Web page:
He discovered that the new lumber for the project would be the bulk of the supply cost, with other materials taking the project budget to close to $1500. Ever the problem solver, Zach visited Jackson Lumber, which generously agreed to support a portion of the project’s supply needs.
Feeling bolstered in his efforts, Zach began to coordinate the teardown and build plans for the weekend of October 1-2 and secure assistance for the work to be done. “I emailed all of my fellow Scouts - they're very helpful and will usually come out and help—we all help each other with our projects.” The plan for Saturday was to take out the existing wood and then to build the new bridge on Sunday.
Zach added proudly that his grandpa, “who is really good with wood,” planned to help on the work days. When Zach was in pursuit of some of his other Scout patches (he’s earned quite a few!), he recalled of one, “I went up to my grandpa's place, where he has a wood shop, and I made a stool out of wood - there are lots of requirements for the woodworking patch, but the main project is to create a stool.”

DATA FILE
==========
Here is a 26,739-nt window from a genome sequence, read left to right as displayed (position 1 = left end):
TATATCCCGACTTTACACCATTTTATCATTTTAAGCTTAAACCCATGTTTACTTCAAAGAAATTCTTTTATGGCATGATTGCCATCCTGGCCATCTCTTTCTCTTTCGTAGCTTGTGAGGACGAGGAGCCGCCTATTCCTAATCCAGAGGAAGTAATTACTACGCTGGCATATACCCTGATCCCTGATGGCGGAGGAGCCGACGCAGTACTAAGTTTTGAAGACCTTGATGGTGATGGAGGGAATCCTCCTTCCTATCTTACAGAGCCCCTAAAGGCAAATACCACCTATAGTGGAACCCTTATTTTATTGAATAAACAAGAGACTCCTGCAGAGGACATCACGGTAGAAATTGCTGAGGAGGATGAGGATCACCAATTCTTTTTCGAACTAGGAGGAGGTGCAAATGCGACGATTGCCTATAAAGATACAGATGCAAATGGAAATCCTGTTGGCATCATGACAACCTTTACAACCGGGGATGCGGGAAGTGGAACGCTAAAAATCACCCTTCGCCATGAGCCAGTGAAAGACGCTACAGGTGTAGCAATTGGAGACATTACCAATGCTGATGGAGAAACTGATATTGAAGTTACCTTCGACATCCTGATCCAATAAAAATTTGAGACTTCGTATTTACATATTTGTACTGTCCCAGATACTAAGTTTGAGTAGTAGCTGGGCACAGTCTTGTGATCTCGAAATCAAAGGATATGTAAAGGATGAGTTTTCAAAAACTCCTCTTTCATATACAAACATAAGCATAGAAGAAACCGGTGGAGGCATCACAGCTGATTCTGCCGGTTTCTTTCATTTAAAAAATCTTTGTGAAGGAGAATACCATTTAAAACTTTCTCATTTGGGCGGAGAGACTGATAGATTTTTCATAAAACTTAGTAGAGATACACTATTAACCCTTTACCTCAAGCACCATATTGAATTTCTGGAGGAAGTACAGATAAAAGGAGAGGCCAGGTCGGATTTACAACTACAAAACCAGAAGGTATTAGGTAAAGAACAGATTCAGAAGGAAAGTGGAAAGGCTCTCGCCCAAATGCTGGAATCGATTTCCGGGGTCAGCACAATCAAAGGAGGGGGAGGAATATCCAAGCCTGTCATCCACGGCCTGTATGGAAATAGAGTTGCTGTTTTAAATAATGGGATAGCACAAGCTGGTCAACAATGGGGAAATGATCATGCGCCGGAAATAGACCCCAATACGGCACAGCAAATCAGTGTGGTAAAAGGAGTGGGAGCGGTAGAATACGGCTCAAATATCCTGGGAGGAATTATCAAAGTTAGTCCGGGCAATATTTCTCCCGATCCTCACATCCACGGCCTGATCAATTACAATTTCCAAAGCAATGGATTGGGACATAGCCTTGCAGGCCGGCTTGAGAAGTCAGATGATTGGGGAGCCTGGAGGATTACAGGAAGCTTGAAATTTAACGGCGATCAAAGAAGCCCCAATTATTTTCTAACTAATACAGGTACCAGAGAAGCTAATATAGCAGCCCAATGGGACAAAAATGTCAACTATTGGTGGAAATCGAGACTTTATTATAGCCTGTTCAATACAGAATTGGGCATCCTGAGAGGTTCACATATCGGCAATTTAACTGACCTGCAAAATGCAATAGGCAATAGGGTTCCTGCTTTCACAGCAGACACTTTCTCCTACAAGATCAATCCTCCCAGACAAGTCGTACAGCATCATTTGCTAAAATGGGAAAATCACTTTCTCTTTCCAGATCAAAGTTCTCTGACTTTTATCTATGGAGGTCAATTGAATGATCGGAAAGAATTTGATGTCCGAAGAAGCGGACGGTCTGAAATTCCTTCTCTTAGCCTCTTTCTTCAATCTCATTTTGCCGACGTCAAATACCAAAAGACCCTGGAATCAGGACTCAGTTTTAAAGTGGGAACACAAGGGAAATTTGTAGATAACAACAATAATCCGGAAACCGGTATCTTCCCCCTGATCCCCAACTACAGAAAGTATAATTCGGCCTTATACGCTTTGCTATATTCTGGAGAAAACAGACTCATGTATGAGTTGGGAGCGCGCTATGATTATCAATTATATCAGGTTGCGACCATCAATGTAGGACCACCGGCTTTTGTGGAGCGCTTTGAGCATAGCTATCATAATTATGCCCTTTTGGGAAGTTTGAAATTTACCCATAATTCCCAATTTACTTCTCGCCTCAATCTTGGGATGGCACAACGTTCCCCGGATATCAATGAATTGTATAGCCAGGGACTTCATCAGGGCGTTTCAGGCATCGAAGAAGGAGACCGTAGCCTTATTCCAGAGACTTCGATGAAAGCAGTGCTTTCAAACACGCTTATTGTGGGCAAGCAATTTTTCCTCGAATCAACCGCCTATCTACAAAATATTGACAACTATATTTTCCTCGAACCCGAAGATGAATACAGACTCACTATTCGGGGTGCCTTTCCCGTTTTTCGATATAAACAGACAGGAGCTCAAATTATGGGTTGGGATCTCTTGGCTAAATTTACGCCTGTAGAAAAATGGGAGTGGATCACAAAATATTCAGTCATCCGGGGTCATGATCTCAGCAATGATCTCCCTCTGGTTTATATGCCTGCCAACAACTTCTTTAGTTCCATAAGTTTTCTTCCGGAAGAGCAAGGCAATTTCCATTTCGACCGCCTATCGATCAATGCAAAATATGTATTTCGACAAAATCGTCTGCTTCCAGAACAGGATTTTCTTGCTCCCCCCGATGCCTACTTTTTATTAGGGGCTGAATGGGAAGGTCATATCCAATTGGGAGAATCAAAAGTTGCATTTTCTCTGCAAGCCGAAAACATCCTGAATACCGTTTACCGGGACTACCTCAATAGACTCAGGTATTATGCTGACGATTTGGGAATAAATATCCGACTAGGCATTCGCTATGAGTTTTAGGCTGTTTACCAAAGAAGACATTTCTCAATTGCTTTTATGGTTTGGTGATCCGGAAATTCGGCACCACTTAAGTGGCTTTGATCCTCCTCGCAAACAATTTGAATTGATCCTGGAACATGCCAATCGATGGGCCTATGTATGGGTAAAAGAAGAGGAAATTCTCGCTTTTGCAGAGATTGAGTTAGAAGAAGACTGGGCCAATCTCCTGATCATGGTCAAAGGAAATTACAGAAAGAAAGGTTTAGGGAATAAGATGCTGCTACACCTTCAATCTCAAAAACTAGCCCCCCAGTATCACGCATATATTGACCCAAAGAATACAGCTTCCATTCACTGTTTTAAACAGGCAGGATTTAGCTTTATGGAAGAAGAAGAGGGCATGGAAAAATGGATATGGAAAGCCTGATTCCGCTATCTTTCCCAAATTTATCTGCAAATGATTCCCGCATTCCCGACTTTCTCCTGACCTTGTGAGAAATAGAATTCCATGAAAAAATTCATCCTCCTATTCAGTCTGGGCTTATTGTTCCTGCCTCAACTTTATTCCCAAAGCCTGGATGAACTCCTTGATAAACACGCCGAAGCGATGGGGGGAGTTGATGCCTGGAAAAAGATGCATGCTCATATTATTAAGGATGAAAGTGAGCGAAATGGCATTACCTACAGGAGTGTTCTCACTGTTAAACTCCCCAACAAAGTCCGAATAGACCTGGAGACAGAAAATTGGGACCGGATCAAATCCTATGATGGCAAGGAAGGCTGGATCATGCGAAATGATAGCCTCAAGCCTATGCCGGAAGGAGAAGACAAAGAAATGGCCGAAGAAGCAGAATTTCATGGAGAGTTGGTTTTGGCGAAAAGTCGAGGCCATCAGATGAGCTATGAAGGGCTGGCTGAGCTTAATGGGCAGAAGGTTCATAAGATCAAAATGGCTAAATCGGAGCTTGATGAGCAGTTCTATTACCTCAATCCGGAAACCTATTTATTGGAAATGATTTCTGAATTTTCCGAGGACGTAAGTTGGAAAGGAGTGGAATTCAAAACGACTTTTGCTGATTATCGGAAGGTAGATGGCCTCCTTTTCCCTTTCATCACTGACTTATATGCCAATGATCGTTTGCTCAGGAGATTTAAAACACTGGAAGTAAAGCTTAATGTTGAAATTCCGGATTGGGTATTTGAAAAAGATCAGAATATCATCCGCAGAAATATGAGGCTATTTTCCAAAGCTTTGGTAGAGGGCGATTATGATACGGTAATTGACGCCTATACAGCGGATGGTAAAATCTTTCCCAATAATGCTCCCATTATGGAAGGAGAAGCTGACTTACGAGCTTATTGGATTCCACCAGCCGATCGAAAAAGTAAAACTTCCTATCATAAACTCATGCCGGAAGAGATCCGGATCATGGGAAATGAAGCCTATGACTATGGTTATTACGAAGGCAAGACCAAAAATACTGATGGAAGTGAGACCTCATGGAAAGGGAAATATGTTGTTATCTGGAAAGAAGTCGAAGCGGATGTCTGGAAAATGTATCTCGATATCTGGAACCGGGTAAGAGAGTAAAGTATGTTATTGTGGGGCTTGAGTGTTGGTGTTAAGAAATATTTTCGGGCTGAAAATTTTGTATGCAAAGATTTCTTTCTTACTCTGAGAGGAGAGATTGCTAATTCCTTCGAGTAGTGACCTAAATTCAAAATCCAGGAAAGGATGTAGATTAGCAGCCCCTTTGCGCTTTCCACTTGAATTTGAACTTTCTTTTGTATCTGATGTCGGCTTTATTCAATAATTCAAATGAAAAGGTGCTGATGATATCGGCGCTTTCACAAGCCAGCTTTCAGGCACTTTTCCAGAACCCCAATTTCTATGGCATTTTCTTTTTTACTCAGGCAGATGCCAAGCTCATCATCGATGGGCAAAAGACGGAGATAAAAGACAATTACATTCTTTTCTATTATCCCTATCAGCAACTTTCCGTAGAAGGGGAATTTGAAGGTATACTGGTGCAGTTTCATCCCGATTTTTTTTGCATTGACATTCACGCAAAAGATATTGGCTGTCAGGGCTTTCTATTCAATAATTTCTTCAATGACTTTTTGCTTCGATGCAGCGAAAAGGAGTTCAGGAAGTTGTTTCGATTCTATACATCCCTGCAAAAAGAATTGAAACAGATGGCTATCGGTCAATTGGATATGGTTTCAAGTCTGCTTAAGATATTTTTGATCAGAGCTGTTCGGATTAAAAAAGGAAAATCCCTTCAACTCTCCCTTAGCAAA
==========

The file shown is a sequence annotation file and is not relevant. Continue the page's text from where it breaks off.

Among his other patches, a few stand out for the unique experience of earning them: for his Environmental Science patch, earned while at a BSA camp, Zach explained that “you had to sit facing one way for 30 minutes and draw and make notices of the view and then turn around and do the same for the opposite view”. Then, he had to compare the two sides, doing this multiple times in silence. He also achieved the Order of the Arrow, earned through sleeping outside, alone, with just a sleeping bag, and then the next day completing an entire day of community service in silence. “It was challenging, but it was very rewarding . . . it was worth it.”
In some ways, as I reflected on Zach sharing these experiences, I realized that aspects such as enjoying the solitude of nature and remaining dedicated, through sometimes challenging conditions, to a cause, echoed very closely what he’d had to say about Nordic training and Trail Creek:
“The more I am out in the woods, all of my worries go away. I am just happy out there, and I get to be with my friends. I think we all feel that way, and that's really nice. I’ve always gotten something out of it each day I do Nordic, and I am happier than when I started.”
Asked to elaborate on that feeling of solitude over the course of a training day, Zach explained, “I feel like that most on the little trail going up Black's Canyon, because I'm a little bit more separated from my friends, alone, going along this trail - and then it's the opposite feeling coming down, when you see all your friends and everyone is suddenly rammed together. It's a little different. Not calming, it's more exhilarating.”